The Mind and Soul of America 5/7/2010


Bill Peach District 63

Posted April 4, 2018 by billpeach
Categories: Uncategorized

Retired Main Street small business owner Pigg & Peach Men’s Shop, continuously employed on Main Street for 52 years.

Former Franklin Special School District Board Member for 16 years, and Williamson County School Board for 8 years. Only person to have served on both boards.

Former Board Member and Chairman, Franklin Housing Authority

Former President, Downtown Franklin Association

Former Chairman, Merchants Committee, Chamber of Commerce

Seven decades of continuing adult education, including Bachelor of University Studies from MTSU (1988), plus 29 hours at Lipscomb and Columbia State.

Army Reserve, 6 year veteran

Writer, philosopher, and columnist, Sunday school teacher, public speaker, author of six books, including Main Street Philosopher 

Born in The South Side of Boston, Tennessee and graduate of Hillsboro (Williamson County) High School, sixth generation in Williamson County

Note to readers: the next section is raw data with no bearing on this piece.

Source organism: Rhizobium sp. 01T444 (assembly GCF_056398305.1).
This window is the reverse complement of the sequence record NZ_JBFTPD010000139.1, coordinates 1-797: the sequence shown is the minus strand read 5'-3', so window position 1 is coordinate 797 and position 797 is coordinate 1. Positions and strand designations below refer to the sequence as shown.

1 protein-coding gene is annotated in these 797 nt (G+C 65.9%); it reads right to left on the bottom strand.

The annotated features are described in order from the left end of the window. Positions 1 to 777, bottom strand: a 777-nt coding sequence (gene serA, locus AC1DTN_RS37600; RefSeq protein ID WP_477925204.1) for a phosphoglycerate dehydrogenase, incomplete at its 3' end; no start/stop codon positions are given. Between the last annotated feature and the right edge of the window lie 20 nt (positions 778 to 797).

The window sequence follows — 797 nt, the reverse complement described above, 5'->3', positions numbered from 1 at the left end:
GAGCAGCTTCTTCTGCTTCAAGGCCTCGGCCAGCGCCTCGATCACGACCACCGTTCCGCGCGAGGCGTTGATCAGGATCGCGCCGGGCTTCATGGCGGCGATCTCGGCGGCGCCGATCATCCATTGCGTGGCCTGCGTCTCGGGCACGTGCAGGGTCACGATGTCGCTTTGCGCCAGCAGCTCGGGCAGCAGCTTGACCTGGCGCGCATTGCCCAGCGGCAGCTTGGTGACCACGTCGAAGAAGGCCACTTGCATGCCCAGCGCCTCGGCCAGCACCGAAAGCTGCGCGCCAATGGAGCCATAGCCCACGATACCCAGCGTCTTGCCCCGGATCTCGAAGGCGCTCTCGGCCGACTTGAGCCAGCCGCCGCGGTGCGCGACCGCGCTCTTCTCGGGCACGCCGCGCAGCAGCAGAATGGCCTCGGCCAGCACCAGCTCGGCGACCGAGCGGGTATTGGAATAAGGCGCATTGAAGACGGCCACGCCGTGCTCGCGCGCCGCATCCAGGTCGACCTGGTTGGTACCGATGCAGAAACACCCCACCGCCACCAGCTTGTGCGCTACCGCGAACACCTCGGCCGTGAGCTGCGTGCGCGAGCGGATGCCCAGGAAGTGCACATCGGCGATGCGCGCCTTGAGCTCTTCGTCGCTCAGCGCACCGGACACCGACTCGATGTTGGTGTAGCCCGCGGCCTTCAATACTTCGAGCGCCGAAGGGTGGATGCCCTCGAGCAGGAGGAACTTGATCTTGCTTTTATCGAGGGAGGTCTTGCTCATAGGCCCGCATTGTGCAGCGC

Married (Emily), daughters Rebecca (FSSD) and Dea (WCS) are K-5 librarians and media specialists, daughter Lucie is former English teacher at Freedom Middle School. Seven grandchildren educated in FSSD and Williamson County public schools

Active supporter and founding member of Authors Circle and Pull Tight Theater, author of 1971 production To Think as a Pawn

A voice of reason.

Bill Peach; Post Office Box 581; Franklin, Tennessee 37065

billpeach.wordpress.com (Blog) or billpeach9@gmail.com

The Philosophical Landscape of Franklin

Posted February 10, 2018 by billpeach